We’re looking for researchers who are willing to undertake ambitious work that will advance financial inclusion. We’ve assembled a set of five questions that we think represent some of the most pressing concerns facing the industry, and we will be funding the most promising proposals that set out a plan for answering these questions. The topics we selected are ones that have been well-vetted. They were sourced from an internal Accion-wide exercise, discussions with the CFI Advisory Council, consultation with our friends across the financial inclusion space, and the solicitation of your comments on our “shortlist” of questions here on the blog (thank you so much for your input!).

The research questions this year cover a range of topics:

What does effective human touch look like in our digital age? Although financial services are rapidly going digital, some customers, especially those new to the formal financial system or with lower levels of education may still desire to interface with people—to build trust, to troubleshoot problems, and to receive advice on their financial lives. How are financial services providers integrating human touch into digital products? Is it working? Where is human touch critical throughout the delivery process? Who within the target population is going to want and need that human touch more than others? And how should financial service providers build it into their process?

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> Posted by Hannah Sherman, Project Associate, CFI

In a world of rapid change, few organizations have all the capabilities needed to accomplish every aspect of their business. This is true for commercial banks, which often find success in adapting to new opportunities through partnering. CFI’s most recent publication, The Business of Financial Inclusion: Insights from Banks in Emerging Markets, a joint publication with the Institute of International Finance (IIF), illustrates how banks use partners to adopt new technologies and reach previously underserved markets.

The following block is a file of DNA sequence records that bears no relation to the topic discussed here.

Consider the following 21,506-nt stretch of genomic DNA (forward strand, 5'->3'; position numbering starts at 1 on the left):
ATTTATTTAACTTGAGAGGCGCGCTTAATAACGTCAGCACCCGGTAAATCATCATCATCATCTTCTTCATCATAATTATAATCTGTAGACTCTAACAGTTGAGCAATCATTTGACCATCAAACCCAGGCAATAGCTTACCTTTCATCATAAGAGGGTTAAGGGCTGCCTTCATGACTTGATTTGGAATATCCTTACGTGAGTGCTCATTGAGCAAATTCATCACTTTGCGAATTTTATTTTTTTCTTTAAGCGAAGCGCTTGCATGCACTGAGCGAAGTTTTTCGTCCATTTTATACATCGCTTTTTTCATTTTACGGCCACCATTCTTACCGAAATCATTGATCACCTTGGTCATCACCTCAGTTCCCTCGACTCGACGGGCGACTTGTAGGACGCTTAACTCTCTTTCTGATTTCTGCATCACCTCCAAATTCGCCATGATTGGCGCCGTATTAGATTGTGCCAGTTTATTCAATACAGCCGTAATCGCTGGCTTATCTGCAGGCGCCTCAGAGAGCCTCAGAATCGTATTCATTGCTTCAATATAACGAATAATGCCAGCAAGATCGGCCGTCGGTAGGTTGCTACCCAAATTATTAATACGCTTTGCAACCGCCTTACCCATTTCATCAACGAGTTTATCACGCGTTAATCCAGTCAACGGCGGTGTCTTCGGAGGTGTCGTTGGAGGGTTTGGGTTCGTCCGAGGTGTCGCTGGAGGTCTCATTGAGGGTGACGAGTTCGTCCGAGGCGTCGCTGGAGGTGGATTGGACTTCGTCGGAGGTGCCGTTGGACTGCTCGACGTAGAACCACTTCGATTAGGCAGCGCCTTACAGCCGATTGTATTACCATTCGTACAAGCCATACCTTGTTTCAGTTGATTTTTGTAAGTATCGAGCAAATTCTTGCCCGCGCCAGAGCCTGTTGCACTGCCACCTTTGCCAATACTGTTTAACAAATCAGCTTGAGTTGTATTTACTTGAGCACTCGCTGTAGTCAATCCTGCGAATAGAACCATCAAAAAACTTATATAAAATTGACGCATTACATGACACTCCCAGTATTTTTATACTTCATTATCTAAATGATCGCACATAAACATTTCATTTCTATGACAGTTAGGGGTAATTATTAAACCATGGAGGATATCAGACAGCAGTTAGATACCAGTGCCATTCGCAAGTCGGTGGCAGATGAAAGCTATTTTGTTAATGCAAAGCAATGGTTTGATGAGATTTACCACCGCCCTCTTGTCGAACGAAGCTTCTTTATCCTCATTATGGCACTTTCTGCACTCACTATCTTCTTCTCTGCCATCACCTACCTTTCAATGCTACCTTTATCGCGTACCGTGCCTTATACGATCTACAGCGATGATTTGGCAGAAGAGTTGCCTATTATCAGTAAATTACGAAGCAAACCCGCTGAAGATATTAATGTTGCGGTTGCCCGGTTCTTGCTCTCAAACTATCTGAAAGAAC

The report, based on interviews with the financial inclusion leads at 24 banks, shines a spotlight on the role of banks as leaders in financial inclusion and discusses their specific strategies related to technology, data, financial capability, partnerships, and other issues.

The report found that banks create a variety of partnerships. The banks in our survey partner with telcos, payments companies, insurance companies, microfinance institutions, retailers, and consumer-goods companies. They work closely with governments for G2P payments and with international development agencies and donors that provide start-up capital for new financial inclusion initiatives. They also contract with digital technology providers such as data analytics companies, back-office systems providers, digital channel providers, financial capability providers, and other fintech firms.

Among many other areas, banks often use partnerships to improve on the following:
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> Posted by Danielle Piskadlo, Manager, Investing in Inclusive Finance, CFI

#Allinforimpact was the hashtag at “Investing for Impact”, a socially responsible investing (SRI) conference in Boston. Maybe not “all” quite yet but certainly “more” investors are going in for impact, as indicated by the growth in attendance at the conference over the years. Investing for Impact was sponsored by socially responsible investors, such as Calvert Investment and Trillium Asset Management, who not only screen potential investee companies in terms of meeting certain environmental, social, and governance (ESG) criteria – but also serve as watchdogs for the sector and advocates for impactful companies.

A Few Top SRI Trends (from the conference)

Allowing Sinners to Repent: Some companies with bad names in the 1970’s such as General Electric and Ford have changed enough internally to now qualify within some investors’ ESG criteria. As one speaker put it, “What kind of church would we be if we didn’t allow sinners to repent?”